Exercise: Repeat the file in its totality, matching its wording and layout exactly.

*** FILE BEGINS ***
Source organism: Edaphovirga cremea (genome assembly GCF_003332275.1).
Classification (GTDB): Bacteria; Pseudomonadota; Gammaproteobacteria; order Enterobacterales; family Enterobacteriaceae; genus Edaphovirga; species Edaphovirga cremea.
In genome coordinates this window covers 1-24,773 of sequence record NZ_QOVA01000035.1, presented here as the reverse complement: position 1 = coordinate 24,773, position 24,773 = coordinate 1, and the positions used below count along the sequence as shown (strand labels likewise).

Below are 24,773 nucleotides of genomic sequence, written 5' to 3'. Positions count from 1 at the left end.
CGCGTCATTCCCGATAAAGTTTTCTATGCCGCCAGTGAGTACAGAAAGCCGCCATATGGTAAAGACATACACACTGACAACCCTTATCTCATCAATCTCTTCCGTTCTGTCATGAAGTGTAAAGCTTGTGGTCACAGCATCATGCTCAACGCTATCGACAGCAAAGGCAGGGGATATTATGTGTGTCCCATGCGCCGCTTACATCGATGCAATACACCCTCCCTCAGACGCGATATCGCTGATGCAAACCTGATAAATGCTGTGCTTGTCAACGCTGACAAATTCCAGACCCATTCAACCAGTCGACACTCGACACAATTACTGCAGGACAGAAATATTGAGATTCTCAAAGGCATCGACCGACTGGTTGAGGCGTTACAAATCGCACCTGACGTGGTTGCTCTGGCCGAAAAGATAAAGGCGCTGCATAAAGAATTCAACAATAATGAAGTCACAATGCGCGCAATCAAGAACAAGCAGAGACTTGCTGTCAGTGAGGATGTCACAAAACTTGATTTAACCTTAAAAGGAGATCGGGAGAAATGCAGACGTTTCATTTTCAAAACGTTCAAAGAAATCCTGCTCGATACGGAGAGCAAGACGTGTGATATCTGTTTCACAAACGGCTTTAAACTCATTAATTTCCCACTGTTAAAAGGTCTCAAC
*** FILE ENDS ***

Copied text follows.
Source organism: Edaphovirga cremea (genome assembly GCF_003332275.1).
Classification (GTDB): Bacteria; Pseudomonadota; Gammaproteobacteria; order Enterobacterales; family Enterobacteriaceae; genus Edaphovirga; species Edaphovirga cremea.
In genome coordinates this window covers 1-24,773 of sequence record NZ_QOVA01000035.1, presented here as the reverse complement: position 1 = coordinate 24,773, position 24,773 = coordinate 1, and the positions used below count along the sequence as shown (strand labels likewise).

Below are 24,773 nucleotides of genomic sequence, written 5' to 3'. Positions count from 1 at the left end.
CGCGTCATTCCCGATAAAGTTTTCTATGCCGCCAGTGAGTACAGAAAGCCGCCATATGGTAAAGACATACACACTGACAACCCTTATCTCATCAATCTCTTCCGTTCTGTCATGAAGTGTAAAGCTTGTGGTCACAGCATCATGCTCAACGCTATCGACAGCAAAGGCAGGGGATATTATGTGTGTCCCATGCGCCGCTTACATCGATGCAATACACCCTCCCTCAGACGCGATATCGCTGATGCAAACCTGATAAATGCTGTGCTTGTCAACGCTGACAAATTCCAGACCCATTCAACCAGTCGACACTCGACACAATTACTGCAGGACAGAAATATTGAGATTCTCAAAGGCATCGACCGACTGGTTGAGGCGTTACAAATCGCACCTGACGTGGTTGCTCTGGCCGAAAAGATAAAGGCGCTGCATAAAGAATTCAACAATAATGAAGTCACAATGCGCGCAATCAAGAACAAGCAGAGACTTGCTGTCAGTGAGGATGTCACAAAACTTGATTTAACCTTAAAAGGAGATCGGGAGAAATGCAGACGTTTCATTTTCAAAACGTTCAAAGAAATCCTGCTCGATACGGAGAGCAAGACGTGTGATATCTGTTTCACAAACGGCTTTAAACTCATTAATTTCCCACTGTTAAAAGGTCTCAAC